Friday, May 27, 2005

Battlefield Earth to Tom

Dear Scientology,

The next time you want to mount a one-man crusade against psychotropic medications, you might want to go with someone a little less... crazy. I know what you're thinking: Where will you ever find someone like that among your minions? That I don't know, but I'm sure one of your Stress Testers on Hollywood Blvd. can scoop somebody up. In the mean time, having Tom Cruise as your poster child for psychological well-being is a little like using John Travolta or Kirstie Alley to promote Scientology's weight loss potential.

Hugs and engrams,
The Pop Culture Petri Dish

P.S. Thanks for the glossary. I'm gonna kick as-isness at Scrabble!

Wednesday, May 25, 2005

Insane Man

This is what happens to sofas that call Mr. Cruise gay

The rest of the internet is finally discovering what Letterman viewers and readers of The Dish have known for months: Tom Cruise is off his rocker.

It's probably time he started taking some vitamins himself.

Monday, May 23, 2005

When Pop Culture Obsession Goes Bad

Another of the greatest leads in journalism history:

This past winter, Kimlan Fong Wong and her boyfriend of several years, Anthony Taveras, stopped talking to each other for three days after she threw a vase at him during an argument. The subject: Jennifer Lopez.

"He kept calling her J. Ho," says Wong, a 29-year-old office manager and college student in Queens, who's originally from Trinidad & Tobago. "It was 'J. Ho this' and 'J. Ho that.' He knows I like her. I felt like he wasn't respecting me."

Thursday, May 19, 2005

Pun in the Oven

The Pop Culture Petri Dish loves a good pun as much as the next blogger. Hell, The Dish loves puns, good or bad, as much as Carrie Bradshaw. But lines have to be drawn somewhere. I now know where.

Proving that infertility is fertile ground for tasteless titles, not one but two networks have announced new reproductive series with pun-happy names: NBC's got Inconceivable while The WB's got Misconceptions.

If either of those shows are hits, we can expect Impregnable, Bad Eggs, Seminal Moments, It Ain't Over 'Til It's Ova, FalloPeons, Barren It All, Frozen Pops, Seed Money, Standing Ovulation, InsemiNation, The Courtney Cox Arquette Show and many, many more.

If Time is Money, Trump Just Robbed Me Blind

Hey NBC, wanna know why you're in last place?

You spend 15 minutes of a 59-minute-long Reality finale with a recap (add in opening credits and ads and the actual show didn't start until 9:20 – and then five minutes later, Trump threw to commercial and proceeded with the pattern of five minute chunks of Apprentice sandwiched between three minute commercial breaks throughout the rest of the show). Good thing America's two most popular shows weren't on at the same time… Way to go, Peacock!

[Can you tell I'm away from my TiVo and experiencing major withdrawal?]

Star Wars: Now 100% Yellow Peril-less?

Quick question, Emperor Lucas:

What happened to the horribly offensive Asian stereotypes? It's bad enough the minstrel rejects The Gungans don't have any lines in your new film, but why do The Nimoudians all speak as though they've gone through one of these courses? Were The Nimoudians of the first two prequels all F.O.T.S. (Fresh Off The Ship) while the ones portrayed in R.O.T.S. (Revenge Of The Sith) have had time to assimilate to whichever cultural hegemony dominates the Star Wars universe? Just wondering.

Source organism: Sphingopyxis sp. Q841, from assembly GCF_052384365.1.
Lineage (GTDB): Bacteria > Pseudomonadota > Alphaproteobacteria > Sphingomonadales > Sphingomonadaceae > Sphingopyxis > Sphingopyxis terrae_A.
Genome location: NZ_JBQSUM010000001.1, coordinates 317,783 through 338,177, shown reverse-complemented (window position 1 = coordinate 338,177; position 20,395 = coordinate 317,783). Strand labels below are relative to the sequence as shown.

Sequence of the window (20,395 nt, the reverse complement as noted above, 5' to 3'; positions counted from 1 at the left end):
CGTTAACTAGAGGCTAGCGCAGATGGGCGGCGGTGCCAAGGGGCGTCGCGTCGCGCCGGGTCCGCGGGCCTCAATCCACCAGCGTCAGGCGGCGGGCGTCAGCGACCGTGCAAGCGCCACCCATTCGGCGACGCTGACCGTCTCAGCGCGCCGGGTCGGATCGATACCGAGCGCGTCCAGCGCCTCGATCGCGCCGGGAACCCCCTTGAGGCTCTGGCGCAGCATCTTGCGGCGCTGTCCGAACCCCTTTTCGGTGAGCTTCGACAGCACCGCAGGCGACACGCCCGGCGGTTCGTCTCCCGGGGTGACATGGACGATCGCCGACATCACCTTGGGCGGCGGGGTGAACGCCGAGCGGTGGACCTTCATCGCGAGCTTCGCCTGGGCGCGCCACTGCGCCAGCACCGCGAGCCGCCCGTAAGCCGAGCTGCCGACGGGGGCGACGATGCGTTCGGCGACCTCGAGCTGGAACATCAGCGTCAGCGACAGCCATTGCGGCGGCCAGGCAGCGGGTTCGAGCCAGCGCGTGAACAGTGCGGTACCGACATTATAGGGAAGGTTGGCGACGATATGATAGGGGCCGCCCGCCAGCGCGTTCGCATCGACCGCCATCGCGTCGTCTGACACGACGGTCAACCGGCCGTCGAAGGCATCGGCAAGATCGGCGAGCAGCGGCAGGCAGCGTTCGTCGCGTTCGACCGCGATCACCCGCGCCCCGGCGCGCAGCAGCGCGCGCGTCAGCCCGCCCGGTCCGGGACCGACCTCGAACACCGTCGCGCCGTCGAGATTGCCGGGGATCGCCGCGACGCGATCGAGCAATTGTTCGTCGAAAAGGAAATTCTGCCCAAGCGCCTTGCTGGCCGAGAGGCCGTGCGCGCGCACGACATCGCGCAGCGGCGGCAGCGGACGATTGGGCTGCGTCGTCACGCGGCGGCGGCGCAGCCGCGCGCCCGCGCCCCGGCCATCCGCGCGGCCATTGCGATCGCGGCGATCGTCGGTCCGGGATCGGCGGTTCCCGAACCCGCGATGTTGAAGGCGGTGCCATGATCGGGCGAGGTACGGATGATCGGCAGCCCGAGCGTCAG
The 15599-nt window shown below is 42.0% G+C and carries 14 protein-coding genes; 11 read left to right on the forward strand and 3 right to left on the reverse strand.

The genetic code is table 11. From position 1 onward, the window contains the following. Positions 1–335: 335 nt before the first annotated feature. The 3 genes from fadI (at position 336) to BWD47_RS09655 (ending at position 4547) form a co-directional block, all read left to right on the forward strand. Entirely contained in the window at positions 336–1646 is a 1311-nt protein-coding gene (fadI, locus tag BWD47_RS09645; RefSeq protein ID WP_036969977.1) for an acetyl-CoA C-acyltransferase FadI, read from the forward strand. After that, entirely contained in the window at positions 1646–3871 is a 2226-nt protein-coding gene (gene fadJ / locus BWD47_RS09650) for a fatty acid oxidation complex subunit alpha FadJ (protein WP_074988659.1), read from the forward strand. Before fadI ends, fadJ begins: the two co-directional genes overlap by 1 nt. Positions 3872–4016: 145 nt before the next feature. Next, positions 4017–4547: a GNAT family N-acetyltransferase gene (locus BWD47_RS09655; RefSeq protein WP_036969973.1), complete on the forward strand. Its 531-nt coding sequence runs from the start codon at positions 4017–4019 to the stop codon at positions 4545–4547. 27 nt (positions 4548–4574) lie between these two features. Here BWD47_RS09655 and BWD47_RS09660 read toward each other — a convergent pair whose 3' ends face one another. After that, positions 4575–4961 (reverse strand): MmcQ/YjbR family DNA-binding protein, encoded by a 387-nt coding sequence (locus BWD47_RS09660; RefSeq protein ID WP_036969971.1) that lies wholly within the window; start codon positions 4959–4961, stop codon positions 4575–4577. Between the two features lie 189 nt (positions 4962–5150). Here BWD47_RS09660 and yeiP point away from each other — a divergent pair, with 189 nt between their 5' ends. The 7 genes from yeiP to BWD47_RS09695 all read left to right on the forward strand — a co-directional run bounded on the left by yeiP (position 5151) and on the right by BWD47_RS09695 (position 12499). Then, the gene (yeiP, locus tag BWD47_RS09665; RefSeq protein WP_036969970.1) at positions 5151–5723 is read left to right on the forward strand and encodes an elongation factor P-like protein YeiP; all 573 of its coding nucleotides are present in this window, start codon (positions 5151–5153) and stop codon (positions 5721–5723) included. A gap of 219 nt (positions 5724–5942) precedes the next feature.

A Concerned Intergalactic Racist

Wednesday, May 18, 2005

Elizabethtown Not Fond 'a Jane and Vice Versa

It's a good thing Jane Fonda turned down Cameron Crowe's offer to appear in his new film.

Would've presented quite a conflict in its namesake town.

Monday, May 16, 2005

Ray In Peace

Not much to say about the Everybody Loves Raymond finale. I smiled more during the hour long retrospective than I did during the actual final episode. It wasn't quite the ordinary episode Phil Rosenthall has been promising. It was more emotional than usual... some of it genuinely affecting. It could've benefited from a tighter story and more laughs. The best episodes of the series sprouted from very mundane, family-based situations that came from the writers' lives and were almost like stage plays - taking place on one or two sets with a minimal number of scenes and featured the entire cast bouncing off one another. That was missing in this finale. Still, not the worst episode of the series (see the episode where the show "Ate the Fly") or the worst series finale ever (off the top of my head, a dead heat between Roseanne and Mad About You).

Two Men Named For(e)man

Brothers from another mothers?

This is several months late, but has there ever been an instance before where two different regular characters on two different, concurrently running series have shared the same name? Because until Wednesday, FOX has both Eric Forman (Topher Grace) on That 70s Show and Eric Foreman (Omar Epps) on House, M.D.

The closest I could come up with is the "Lisa Catera" character referenced in the Cadillac ads and the "Lisa Catera" character named for her on Chicago Hope.

Anyone who can think of a better example automatically wins the legendary Official Pop Culture Petri Dish Gold Star.

"Hanoi Jane" meet "Haifa Madonna"

This has to be one of the most hilarious summaries I've ever seen on Yahoo! news:

Lingering anger over White House access and a perceived snub by the pop icon Madonna have sparked a political brawl pitting Israel's respected ambassador to Washington against the nation's foreign minister and his wife.

The accompanying picture is just icing:

Silvan Shalom. In Hebrew, "Shalom" means "Hello", "Goodbye", "Peace" and "I Hate Madonna... Roar!!!"

Thursday, May 12, 2005

Ain't Got a Motor in the Back of Her Honda

I said I had more to say about Jane Fonda and the eve of the release of her first movie in 15 years seems as relevant a time as any. This blog generally tries to steer clear of weighty issues, but this is one of those instances where the serious is intimately interwoven with the frivolous world of pop culture. It also has to do a lot with personal politics.